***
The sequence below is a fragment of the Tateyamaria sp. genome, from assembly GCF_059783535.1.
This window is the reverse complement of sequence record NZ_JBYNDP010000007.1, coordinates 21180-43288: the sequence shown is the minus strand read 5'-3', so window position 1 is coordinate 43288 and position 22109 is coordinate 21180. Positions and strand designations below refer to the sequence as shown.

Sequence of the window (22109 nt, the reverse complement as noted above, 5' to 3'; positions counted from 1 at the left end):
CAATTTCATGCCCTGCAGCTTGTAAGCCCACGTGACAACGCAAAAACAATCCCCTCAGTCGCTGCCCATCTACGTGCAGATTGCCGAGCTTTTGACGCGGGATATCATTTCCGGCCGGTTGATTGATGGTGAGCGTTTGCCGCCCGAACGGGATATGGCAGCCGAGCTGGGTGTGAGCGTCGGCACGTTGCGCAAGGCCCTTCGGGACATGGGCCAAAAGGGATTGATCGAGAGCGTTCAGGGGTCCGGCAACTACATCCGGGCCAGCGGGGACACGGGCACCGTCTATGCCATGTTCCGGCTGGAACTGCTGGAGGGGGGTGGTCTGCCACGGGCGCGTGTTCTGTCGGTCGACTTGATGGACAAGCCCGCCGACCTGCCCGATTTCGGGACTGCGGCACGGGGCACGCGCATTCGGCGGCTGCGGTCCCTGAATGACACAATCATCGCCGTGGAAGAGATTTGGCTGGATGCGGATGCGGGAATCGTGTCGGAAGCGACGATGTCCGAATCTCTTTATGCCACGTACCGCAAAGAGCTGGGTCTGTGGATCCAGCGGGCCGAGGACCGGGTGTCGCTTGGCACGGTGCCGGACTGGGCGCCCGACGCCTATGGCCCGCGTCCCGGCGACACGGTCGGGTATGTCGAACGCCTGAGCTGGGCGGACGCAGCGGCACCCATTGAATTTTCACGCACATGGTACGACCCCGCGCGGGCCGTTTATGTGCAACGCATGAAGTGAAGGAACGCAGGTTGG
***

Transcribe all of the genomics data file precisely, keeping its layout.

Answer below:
The sequence below is a fragment of the Tateyamaria sp. genome, from assembly GCF_059783535.1.
This window is the reverse complement of sequence record NZ_JBYNDP010000007.1, coordinates 21180-43288: the sequence shown is the minus strand read 5'-3', so window position 1 is coordinate 43288 and position 22109 is coordinate 21180. Positions and strand designations below refer to the sequence as shown.

Sequence of the window (22109 nt, the reverse complement as noted above, 5' to 3'; positions counted from 1 at the left end):
CAATTTCATGCCCTGCAGCTTGTAAGCCCACGTGACAACGCAAAAACAATCCCCTCAGTCGCTGCCCATCTACGTGCAGATTGCCGAGCTTTTGACGCGGGATATCATTTCCGGCCGGTTGATTGATGGTGAGCGTTTGCCGCCCGAACGGGATATGGCAGCCGAGCTGGGTGTGAGCGTCGGCACGTTGCGCAAGGCCCTTCGGGACATGGGCCAAAAGGGATTGATCGAGAGCGTTCAGGGGTCCGGCAACTACATCCGGGCCAGCGGGGACACGGGCACCGTCTATGCCATGTTCCGGCTGGAACTGCTGGAGGGGGGTGGTCTGCCACGGGCGCGTGTTCTGTCGGTCGACTTGATGGACAAGCCCGCCGACCTGCCCGATTTCGGGACTGCGGCACGGGGCACGCGCATTCGGCGGCTGCGGTCCCTGAATGACACAATCATCGCCGTGGAAGAGATTTGGCTGGATGCGGATGCGGGAATCGTGTCGGAAGCGACGATGTCCGAATCTCTTTATGCCACGTACCGCAAAGAGCTGGGTCTGTGGATCCAGCGGGCCGAGGACCGGGTGTCGCTTGGCACGGTGCCGGACTGGGCGCCCGACGCCTATGGCCCGCGTCCCGGCGACACGGTCGGGTATGTCGAACGCCTGAGCTGGGCGGACGCAGCGGCACCCATTGAATTTTCACGCACATGGTACGACCCCGCGCGGGCCGTTTATGTGCAACGCATGAAGTGAAGGAACGCAGGTTGG